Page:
GOOD NEWS: 3D Printing Technology Revolutionizes USS San Diego Operations Thanks to Xerox!

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Date: Wednesday May 1, 2024 03:55:16 pm
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  • jim

    GOOD NEWS: 3D Printing Technology
    Revolutionizes USS San Diego Operations Thanks to Xerox!

    The USS San Diego, an Amphibious Transport Dock (LPD 22), has recently embarked on a pioneering journey by integrating Xerox’s advanced ElemX liquid metal Additive Manufacturing (AM) machine into its operations. This strategic move marks the ship as the first in its class to adopt such cutting-edge technology for practical, operational use.

    The ElemX AM machine, which utilizes a liquid metal jetting process, has been installed within a 20-foot self-contained unit in the ship’s main vehicle stowage area. The primary objective of this technological advancement is to establish a robust additive manufacturing capability aboard L-Class ships. Chief Warrant Officer Nicholas Garcia, a U.S. Marine and Combat Cargo Officer, emphasized the significance of this development. He stated that the AM technology is crucial for the naval force to implement self-help measures in engineering casualties and to address future landing force maintenance requirements, which are vital for projecting combat power during crisis response and contingency operations.

    One of the most compelling advantages of on-site liquid metal printing is its potential to bridge the supply chain gap between the manufacturer and the end-user. Aviation Boatswain’s Mate (Fuel) 1st Class Christopher Robertson highlighted the efficiency of the technology, noting that parts that would typically take months to procure could now be produced in mere hours.

    The air department sailors of the USS San Diego were among the first to receive training on the AM machine. The learning curve was reportedly straightforward, and the sailors have since been able to create various parts such as low-pressure air fittings, toggle pins, sound-powered phone caps, and flush deck nozzle covers. The technology not only fosters innovation but also demands precision and real-world engineering skills, as the sailors are required to reverse engineer parts, create 2D drawings and 3D models, and ensure the printed components integrate seamlessly into the ship’s systems.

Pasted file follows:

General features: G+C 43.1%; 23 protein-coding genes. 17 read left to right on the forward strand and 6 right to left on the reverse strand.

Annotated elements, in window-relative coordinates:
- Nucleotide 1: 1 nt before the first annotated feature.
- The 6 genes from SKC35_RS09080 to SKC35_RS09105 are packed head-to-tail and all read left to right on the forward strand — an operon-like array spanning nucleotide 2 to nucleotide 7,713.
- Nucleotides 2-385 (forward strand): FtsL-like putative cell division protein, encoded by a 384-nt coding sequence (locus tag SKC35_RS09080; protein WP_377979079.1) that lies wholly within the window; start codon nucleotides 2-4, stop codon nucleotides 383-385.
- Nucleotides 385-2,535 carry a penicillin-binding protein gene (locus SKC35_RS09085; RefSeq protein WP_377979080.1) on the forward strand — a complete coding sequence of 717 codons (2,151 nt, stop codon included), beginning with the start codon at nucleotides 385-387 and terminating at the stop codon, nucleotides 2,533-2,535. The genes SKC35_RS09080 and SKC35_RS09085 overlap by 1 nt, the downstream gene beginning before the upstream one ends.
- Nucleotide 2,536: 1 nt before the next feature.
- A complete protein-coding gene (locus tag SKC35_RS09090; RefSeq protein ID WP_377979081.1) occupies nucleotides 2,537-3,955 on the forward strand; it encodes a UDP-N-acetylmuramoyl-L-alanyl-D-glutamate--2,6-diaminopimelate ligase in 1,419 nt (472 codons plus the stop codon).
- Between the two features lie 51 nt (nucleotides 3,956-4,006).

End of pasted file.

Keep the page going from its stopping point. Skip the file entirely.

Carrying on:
Looking ahead, the vision for the 3D printer is to reduce its size to make it a permanent workspace aboard L-Class ships. While the USS San Diego currently serves as the test bed for additive manufacturing in the fleet, there is an expectation that this technology will become a standard feature on all L-class ships, revolutionizing the way the Navy approaches maintenance and part production in forward-deployed or contested maritime environments.

    In April 2024, the Naval Postgraduate School took significant strides in establishing itself as a leader in additive manufacturing research and education for the U.S. Navy, U.S. Marine Corps, and the Department of Defense. The institution is now poised to further advance AM technologies for defense applications, ensuring that the U.S. naval forces remain at the forefront of innovation and readiness.

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